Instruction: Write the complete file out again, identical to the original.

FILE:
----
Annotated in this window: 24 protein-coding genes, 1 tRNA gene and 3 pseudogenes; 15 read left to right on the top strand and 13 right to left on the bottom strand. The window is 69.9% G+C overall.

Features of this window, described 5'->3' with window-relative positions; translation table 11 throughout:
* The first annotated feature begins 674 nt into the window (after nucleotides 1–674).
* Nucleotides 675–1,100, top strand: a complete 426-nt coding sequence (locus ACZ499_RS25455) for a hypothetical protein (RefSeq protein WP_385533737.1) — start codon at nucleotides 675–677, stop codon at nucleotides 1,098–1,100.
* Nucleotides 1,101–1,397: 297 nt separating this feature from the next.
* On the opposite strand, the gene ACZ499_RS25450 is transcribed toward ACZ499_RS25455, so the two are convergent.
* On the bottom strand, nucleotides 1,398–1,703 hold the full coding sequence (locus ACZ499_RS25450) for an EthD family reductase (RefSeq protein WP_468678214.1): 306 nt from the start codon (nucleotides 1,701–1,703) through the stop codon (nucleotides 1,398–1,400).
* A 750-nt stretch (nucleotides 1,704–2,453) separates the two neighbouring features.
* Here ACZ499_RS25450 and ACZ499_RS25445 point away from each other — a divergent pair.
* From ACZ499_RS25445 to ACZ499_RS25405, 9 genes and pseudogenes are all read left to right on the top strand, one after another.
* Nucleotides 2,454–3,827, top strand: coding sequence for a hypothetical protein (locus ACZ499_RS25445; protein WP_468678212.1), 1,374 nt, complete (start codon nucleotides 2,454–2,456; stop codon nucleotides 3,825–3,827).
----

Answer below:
Annotated in this window: 24 protein-coding genes, 1 tRNA gene and 3 pseudogenes; 15 read left to right on the top strand and 13 right to left on the bottom strand. The window is 69.9% G+C overall.

Features of this window, described 5'->3' with window-relative positions; translation table 11 throughout:
* The first annotated feature begins 674 nt into the window (after nucleotides 1–674).
* Nucleotides 675–1,100, top strand: a complete 426-nt coding sequence (locus ACZ499_RS25455) for a hypothetical protein (RefSeq protein WP_385533737.1) — start codon at nucleotides 675–677, stop codon at nucleotides 1,098–1,100.
* Nucleotides 1,101–1,397: 297 nt separating this feature from the next.
* On the opposite strand, the gene ACZ499_RS25450 is transcribed toward ACZ499_RS25455, so the two are convergent.
* On the bottom strand, nucleotides 1,398–1,703 hold the full coding sequence (locus ACZ499_RS25450) for an EthD family reductase (RefSeq protein WP_468678214.1): 306 nt from the start codon (nucleotides 1,701–1,703) through the stop codon (nucleotides 1,398–1,400).
* A 750-nt stretch (nucleotides 1,704–2,453) separates the two neighbouring features.
* Here ACZ499_RS25450 and ACZ499_RS25445 point away from each other — a divergent pair.
* From ACZ499_RS25445 to ACZ499_RS25405, 9 genes and pseudogenes are all read left to right on the top strand, one after another.
* Nucleotides 2,454–3,827, top strand: coding sequence for a hypothetical protein (locus ACZ499_RS25445; protein WP_468678212.1), 1,374 nt, complete (start codon nucleotides 2,454–2,456; stop codon nucleotides 3,825–3,827).